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A Homeowner’s Guide to Iron Water Contamination

The water you drink, wash with, and cook can potentially suffer exposure to a number of contaminants. Many of these contaminants are invisible to the naked eye and some don’t even change the taste or color of your water.

However, water contaminants can cause problems beyond changing the potability of your water. One of the most common water contaminants, especially for homes with wells, is iron.

In this blog, we provide the information you as a homeowner need to know about iron water contamination and your filtration options.

Where Does Iron Contamination Come From?

When you think about iron, you may picture the durable metal often used in construction and manufacturing. When you have iron contamination in your water, however, you’re unlikely to see any obvious metal or metallike particles.

Instead, the iron in your water consists of either miniscule iron particles or a specific bacterial species called Gallionella. Iron bacteria accompanies most contamination because it depends on the oxidation of iron for its energy. But most of the iron it consumes comes in particles small enough to be nearly indetectable.

Most of the issues and signs of iron contamination come from the bacteria, rather than the iron itself.

Iron contamination can occur when a plumbing system becomes corroded or when foreign bodies are introduced to the system. However, most contamination comes directly from the water source. Homes with wells have the highest risk of iron contamination.

Is Iron Contamination Dangerous?

Iron, like manganese, qualifies as a secondary contaminant. Secondary contaminants pose no discernable health threats. However, iron water contamination can endanger your property and plumbing system over time.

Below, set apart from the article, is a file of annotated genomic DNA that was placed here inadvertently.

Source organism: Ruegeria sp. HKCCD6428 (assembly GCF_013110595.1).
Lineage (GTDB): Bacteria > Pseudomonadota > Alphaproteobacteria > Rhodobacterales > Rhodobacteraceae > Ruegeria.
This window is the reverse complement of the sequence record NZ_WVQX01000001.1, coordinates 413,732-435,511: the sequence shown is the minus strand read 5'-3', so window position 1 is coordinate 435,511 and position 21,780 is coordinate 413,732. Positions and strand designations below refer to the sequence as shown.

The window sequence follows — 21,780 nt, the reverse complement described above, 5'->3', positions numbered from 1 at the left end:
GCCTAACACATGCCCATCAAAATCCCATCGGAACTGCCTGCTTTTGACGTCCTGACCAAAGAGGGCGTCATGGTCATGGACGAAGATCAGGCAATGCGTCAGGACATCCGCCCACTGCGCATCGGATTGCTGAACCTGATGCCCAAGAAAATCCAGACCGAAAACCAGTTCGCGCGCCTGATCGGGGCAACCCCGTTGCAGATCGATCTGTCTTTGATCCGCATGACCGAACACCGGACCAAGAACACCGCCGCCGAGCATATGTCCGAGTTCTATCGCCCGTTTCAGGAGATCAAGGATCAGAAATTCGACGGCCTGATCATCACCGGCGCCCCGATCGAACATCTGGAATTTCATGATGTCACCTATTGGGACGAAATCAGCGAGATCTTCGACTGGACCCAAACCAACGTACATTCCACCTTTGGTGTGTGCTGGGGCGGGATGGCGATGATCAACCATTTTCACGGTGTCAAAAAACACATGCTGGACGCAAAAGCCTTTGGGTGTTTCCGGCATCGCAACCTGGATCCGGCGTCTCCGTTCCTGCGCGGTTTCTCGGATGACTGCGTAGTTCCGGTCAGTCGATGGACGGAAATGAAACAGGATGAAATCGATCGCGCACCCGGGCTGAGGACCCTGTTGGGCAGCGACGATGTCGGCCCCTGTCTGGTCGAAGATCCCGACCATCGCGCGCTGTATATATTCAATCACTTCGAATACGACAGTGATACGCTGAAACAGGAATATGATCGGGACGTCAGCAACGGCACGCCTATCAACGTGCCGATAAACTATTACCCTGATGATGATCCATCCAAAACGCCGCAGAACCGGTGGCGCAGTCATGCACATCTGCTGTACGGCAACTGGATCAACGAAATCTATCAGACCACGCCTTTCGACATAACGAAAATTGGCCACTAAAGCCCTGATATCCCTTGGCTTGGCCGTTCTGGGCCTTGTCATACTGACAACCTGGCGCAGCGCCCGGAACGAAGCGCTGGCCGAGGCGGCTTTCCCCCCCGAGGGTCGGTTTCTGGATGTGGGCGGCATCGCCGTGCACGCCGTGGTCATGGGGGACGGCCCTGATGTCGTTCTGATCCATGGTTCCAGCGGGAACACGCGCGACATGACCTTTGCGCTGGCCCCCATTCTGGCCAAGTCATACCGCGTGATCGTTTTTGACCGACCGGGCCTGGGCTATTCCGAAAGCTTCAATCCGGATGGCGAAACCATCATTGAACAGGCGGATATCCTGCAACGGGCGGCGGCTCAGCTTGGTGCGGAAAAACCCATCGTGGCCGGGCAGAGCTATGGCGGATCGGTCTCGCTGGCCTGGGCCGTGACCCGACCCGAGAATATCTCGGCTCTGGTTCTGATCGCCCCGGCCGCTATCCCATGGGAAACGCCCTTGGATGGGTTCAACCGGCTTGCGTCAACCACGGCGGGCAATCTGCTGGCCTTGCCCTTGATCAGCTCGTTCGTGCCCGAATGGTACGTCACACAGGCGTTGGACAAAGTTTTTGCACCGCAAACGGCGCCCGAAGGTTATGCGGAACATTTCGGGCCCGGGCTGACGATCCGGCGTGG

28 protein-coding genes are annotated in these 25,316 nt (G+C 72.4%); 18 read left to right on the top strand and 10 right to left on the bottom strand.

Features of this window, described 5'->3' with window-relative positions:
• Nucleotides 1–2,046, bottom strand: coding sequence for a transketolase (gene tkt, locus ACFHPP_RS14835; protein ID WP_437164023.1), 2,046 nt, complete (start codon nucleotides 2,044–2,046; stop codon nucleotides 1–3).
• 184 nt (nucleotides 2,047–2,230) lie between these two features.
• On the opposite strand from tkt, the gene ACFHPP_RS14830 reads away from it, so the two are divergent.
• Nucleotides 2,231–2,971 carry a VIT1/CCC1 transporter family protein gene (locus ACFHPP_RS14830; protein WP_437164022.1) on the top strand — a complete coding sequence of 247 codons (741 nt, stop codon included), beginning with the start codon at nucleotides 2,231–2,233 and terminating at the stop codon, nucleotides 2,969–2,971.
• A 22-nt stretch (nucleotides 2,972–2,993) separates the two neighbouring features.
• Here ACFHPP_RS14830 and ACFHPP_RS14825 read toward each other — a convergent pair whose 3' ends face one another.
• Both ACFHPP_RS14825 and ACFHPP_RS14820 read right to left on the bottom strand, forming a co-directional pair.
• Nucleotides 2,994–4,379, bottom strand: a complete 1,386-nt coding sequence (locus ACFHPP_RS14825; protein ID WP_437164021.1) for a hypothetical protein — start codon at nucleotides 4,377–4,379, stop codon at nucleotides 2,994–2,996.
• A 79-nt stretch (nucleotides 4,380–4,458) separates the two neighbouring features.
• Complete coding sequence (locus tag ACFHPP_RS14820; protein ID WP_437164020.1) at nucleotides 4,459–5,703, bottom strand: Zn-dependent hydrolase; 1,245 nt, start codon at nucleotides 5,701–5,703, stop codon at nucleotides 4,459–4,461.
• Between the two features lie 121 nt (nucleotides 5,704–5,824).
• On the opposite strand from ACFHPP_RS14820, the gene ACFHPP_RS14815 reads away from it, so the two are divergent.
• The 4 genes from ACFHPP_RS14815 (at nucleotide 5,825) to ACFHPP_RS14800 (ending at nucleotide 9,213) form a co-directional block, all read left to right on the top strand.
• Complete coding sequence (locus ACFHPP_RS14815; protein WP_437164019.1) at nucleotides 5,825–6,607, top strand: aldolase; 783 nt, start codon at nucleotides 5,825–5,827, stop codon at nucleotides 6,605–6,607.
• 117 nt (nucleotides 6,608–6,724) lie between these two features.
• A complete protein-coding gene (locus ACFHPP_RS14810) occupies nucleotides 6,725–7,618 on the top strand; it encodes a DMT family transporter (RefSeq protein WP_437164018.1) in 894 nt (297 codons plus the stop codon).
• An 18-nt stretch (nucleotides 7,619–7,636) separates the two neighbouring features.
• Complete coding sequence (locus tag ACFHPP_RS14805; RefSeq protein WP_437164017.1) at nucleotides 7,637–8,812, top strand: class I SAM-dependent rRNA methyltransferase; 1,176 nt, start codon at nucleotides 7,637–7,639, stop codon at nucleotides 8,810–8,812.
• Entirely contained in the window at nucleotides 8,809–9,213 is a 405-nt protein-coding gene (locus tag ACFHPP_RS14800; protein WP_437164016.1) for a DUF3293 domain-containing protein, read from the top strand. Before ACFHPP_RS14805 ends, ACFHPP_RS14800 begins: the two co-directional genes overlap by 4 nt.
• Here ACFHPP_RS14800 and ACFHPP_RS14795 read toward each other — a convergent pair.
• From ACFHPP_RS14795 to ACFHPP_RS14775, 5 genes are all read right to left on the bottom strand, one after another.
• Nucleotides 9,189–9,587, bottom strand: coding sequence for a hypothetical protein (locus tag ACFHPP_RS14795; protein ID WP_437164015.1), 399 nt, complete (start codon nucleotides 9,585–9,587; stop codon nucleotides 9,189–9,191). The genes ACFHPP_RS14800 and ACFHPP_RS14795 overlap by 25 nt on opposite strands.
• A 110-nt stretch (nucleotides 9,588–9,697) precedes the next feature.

Mostly, iron contamination proves itself bothersome because it comes with a host of unpleasant smells, flavors, and residual textures.

How Do You Know if You Have Iron Contamination?

Iron contamination is highly recognizable. If you have an issue with iron contamination, you will likely notice some combination of the following visible side effects:

  • Abnormal Water Taste: You may not be able to see iron in your water, but you’ll probably taste it. In straight water, iron contamination creates a sharp, metallic flavor.
  • Odors: The most noticeable symptom of iron contamination is the smell. You may notice rotten egg, sewage-like, or cucumbery smells when you turn on a tap.
  • Slime: Contamination that includes iron bacteria leaves a distinctive rust-colored slime in toilet tanks and at the openings of your faucets.
  • Staining: Even water that looks clear can transfer iron particles to your possessions. Iron contamination often leaves red or brown stains on laundry and dishes.

In addition, iron contamination poses an unseen threat to your pipes, faucets, and appliances. Over time, iron builds up in these pieces of equipment, causing clogs, corrosion, and inefficiency.

Your plumber or water treatment specialist can perform some simple chemical tests to confirm the presence of iron bacteria in your water.

How Do You Address an Iron Contamination Issue?

Iron contamination almost never responds to traditional filtration or water treatment. This stubborn contaminant usually requires a system that oxidizes the particles completely before they ever enter your home.

If you have iron contamination in your home water, you will likely need a whole-home iron filtration system.

If you know or suspect that you have trace amounts of iron in your drinking water, contact a water filtration specialist. While iron rarely causes health complications, it can be hard on your home systems.

Your trusted water filtration professional can make recommendations based on the contents of your water to increase your plumbing system’s efficiency, improve your water’s taste, and eliminate the side effects of iron contamination.

To learn more about water and water filtration, browse our blog section.

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